Lloyd Webber wrong over Olympics theatre 'bloodbath'
Andrew Lloyd Webber has said he was wrong to predict a "bloodbath" for London theatre during the Olympics.
His statement came as new figures showed takings at his theatres had risen by 25% since the Games began.
Last December, Lord Lloyd-Webber told Radio 4's Today programme: "Nobody's going to go to the theatre at all".
Now the composer has admitted to The Telegraph newspaper: "I have been proved wrong and I couldn't be more delighted about that".
West End figures published on Monday showed box office takings for the first seven days of the London 2012 Games were up £250,000 on the previous week.
Speaking to the BBC on Tuesday, Lord Lloyd-Webber added that Monday night's takings for Shrek and Phantom of the Opera, both playing at his theatres, were "hugely up".
"Shrek was really flying last night," he said. "Certainly everything is already 25% up on the Monday on where it was even last week, which is very good."
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He continued: "We did really think we were going to have a moment where it was really very difficult."
Last year, Lord Lloyd-Webber warned "most of the theatres in London will shut" during the Games, and even considered closing The Wizard of Oz for the duration.
"I just thought 'oh my God, it's just not going to happen', because there was just nothing in advance you see," he said of ticket sales for the musical at the London Palladium.British crowds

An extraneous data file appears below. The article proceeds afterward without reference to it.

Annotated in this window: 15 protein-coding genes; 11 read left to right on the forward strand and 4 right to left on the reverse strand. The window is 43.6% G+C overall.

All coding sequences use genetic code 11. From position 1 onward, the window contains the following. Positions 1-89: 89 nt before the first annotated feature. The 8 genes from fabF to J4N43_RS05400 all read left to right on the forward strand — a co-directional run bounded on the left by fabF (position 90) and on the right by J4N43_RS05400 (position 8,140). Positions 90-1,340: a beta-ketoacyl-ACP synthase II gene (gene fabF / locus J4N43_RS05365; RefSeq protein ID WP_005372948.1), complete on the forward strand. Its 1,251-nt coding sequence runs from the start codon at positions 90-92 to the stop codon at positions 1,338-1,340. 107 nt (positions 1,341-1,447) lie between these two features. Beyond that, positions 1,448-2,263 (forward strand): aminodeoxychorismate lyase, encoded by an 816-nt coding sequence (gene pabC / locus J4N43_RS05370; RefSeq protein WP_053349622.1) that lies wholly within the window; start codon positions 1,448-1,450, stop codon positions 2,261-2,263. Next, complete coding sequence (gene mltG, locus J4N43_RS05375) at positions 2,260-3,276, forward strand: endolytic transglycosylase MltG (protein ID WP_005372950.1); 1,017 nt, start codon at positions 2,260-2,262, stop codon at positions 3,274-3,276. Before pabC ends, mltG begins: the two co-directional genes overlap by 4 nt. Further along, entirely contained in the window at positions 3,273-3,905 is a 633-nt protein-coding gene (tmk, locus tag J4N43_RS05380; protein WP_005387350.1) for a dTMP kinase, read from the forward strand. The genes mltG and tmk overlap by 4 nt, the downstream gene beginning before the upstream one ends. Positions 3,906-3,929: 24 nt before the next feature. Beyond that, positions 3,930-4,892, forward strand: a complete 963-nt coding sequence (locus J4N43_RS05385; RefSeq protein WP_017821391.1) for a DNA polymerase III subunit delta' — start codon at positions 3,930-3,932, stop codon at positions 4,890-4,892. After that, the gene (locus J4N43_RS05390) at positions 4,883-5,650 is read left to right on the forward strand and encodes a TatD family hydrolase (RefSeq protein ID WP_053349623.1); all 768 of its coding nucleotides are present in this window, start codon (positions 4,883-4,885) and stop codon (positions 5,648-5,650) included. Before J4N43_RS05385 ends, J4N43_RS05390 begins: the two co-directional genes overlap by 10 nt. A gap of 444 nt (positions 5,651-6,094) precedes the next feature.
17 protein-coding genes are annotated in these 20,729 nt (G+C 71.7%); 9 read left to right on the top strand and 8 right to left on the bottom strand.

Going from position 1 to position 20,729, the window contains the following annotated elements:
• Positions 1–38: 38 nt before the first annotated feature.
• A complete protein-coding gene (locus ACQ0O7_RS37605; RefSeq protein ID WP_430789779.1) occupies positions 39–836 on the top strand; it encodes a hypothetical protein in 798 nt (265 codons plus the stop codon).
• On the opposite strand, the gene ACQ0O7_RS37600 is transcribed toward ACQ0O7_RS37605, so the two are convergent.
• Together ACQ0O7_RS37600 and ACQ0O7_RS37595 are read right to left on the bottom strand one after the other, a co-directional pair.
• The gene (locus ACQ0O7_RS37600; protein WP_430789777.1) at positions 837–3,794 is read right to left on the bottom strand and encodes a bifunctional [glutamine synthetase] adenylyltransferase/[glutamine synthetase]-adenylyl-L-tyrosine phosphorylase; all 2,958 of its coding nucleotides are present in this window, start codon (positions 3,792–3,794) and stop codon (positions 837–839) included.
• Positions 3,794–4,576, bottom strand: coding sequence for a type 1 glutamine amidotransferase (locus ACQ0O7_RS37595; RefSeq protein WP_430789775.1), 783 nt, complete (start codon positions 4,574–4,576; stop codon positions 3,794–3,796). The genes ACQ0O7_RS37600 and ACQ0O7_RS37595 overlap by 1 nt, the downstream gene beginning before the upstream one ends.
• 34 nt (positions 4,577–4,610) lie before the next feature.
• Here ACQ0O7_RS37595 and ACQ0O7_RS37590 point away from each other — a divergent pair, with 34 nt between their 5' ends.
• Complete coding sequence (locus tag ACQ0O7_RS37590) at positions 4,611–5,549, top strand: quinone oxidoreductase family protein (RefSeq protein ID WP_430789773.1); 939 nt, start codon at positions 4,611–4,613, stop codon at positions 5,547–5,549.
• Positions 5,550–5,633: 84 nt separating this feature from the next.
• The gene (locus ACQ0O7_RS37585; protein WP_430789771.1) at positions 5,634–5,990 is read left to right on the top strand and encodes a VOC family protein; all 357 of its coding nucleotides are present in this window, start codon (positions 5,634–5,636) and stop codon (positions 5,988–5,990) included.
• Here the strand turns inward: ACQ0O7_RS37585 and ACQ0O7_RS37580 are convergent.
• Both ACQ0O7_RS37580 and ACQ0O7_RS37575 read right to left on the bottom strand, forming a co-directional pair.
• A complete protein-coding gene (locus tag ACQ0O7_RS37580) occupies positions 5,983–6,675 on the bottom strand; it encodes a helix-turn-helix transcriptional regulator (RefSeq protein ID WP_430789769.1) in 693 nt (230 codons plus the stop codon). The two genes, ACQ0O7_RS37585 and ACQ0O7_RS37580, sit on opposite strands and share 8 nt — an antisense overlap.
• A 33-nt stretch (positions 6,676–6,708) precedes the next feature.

Other theatres in his Really Useful Group are currently hosting Matilda the Musical and War Horse.
Sweeney Todd, which is playing at the Adelphi, has been put on hold, although Lord Lloyd-Webber revealed he had just been told that its producers were "sorry" they did not run the show through the Olympics.
However, he indicated that theatre audiences were not drawn from the usual overseas summer visitors - with most patrons coming from the UK instead.
"They do appear to be mainly British," he told the BBC. "A lot of people are coming to London and saying 'let's take in a show too', which is great.
"Feedback from audiences is incredibly positive, so it's just a question of trying to persuade everyone to go and celebrate the West End for the last few days. I'm afraid in one or two cases we haven't got any tickets to sell."
Lord Lloyd-Webber has also taken to Twitter to urge visitors to extend their theatre trips to help West End restaurants that are "struggling" during the Olympics.
He wrote: "Go to the Games, go to the West End, enjoy a show, have a meal. There'll never be a more joyous time to celebrate what London has to offer."